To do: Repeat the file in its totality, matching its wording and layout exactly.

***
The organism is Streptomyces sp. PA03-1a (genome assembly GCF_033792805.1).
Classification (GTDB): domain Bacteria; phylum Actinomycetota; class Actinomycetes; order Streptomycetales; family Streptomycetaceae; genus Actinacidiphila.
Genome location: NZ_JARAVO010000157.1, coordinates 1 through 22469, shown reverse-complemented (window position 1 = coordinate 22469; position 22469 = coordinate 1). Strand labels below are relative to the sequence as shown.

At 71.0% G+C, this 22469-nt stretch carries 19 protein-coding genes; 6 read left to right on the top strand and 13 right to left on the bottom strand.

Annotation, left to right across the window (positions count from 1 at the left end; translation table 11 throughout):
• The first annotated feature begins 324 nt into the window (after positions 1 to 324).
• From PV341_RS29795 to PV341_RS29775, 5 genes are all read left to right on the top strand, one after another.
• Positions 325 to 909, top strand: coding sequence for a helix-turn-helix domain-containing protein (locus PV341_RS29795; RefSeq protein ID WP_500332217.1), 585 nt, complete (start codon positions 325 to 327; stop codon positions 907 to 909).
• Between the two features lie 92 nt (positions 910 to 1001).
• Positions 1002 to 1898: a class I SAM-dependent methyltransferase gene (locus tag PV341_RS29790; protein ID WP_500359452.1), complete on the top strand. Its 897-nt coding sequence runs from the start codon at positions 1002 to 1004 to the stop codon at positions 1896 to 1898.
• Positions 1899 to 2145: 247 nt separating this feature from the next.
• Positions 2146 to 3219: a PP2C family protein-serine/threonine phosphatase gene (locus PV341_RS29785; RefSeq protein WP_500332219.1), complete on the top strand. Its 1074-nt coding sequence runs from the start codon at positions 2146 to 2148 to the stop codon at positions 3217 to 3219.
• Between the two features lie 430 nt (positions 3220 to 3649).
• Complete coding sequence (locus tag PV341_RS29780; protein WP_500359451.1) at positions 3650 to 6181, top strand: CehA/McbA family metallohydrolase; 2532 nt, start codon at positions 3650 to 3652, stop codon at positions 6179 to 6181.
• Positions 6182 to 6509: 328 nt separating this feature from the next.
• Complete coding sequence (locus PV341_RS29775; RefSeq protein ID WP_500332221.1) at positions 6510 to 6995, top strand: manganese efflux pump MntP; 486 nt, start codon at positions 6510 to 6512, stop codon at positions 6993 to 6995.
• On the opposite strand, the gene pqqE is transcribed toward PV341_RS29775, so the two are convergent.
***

The organism is Streptomyces sp. PA03-1a (genome assembly GCF_033792805.1).
Classification (GTDB): domain Bacteria; phylum Actinomycetota; class Actinomycetes; order Streptomycetales; family Streptomycetaceae; genus Actinacidiphila.
Genome location: NZ_JARAVO010000157.1, coordinates 1 through 22469, shown reverse-complemented (window position 1 = coordinate 22469; position 22469 = coordinate 1). Strand labels below are relative to the sequence as shown.

At 71.0% G+C, this 22469-nt stretch carries 19 protein-coding genes; 6 read left to right on the top strand and 13 right to left on the bottom strand.

Annotation, left to right across the window (positions count from 1 at the left end; translation table 11 throughout):
• The first annotated feature begins 324 nt into the window (after positions 1 to 324).
• From PV341_RS29795 to PV341_RS29775, 5 genes are all read left to right on the top strand, one after another.
• Positions 325 to 909, top strand: coding sequence for a helix-turn-helix domain-containing protein (locus PV341_RS29795; RefSeq protein ID WP_500332217.1), 585 nt, complete (start codon positions 325 to 327; stop codon positions 907 to 909).
• Between the two features lie 92 nt (positions 910 to 1001).
• Positions 1002 to 1898: a class I SAM-dependent methyltransferase gene (locus tag PV341_RS29790; protein ID WP_500359452.1), complete on the top strand. Its 897-nt coding sequence runs from the start codon at positions 1002 to 1004 to the stop codon at positions 1896 to 1898.
• Positions 1899 to 2145: 247 nt separating this feature from the next.
• Positions 2146 to 3219: a PP2C family protein-serine/threonine phosphatase gene (locus PV341_RS29785; RefSeq protein WP_500332219.1), complete on the top strand. Its 1074-nt coding sequence runs from the start codon at positions 2146 to 2148 to the stop codon at positions 3217 to 3219.
• Between the two features lie 430 nt (positions 3220 to 3649).
• Complete coding sequence (locus tag PV341_RS29780; protein WP_500359451.1) at positions 3650 to 6181, top strand: CehA/McbA family metallohydrolase; 2532 nt, start codon at positions 3650 to 3652, stop codon at positions 6179 to 6181.
• Positions 6182 to 6509: 328 nt separating this feature from the next.
• Complete coding sequence (locus PV341_RS29775; RefSeq protein ID WP_500332221.1) at positions 6510 to 6995, top strand: manganese efflux pump MntP; 486 nt, start codon at positions 6510 to 6512, stop codon at positions 6993 to 6995.
• On the opposite strand, the gene pqqE is transcribed toward PV341_RS29775, so the two are convergent.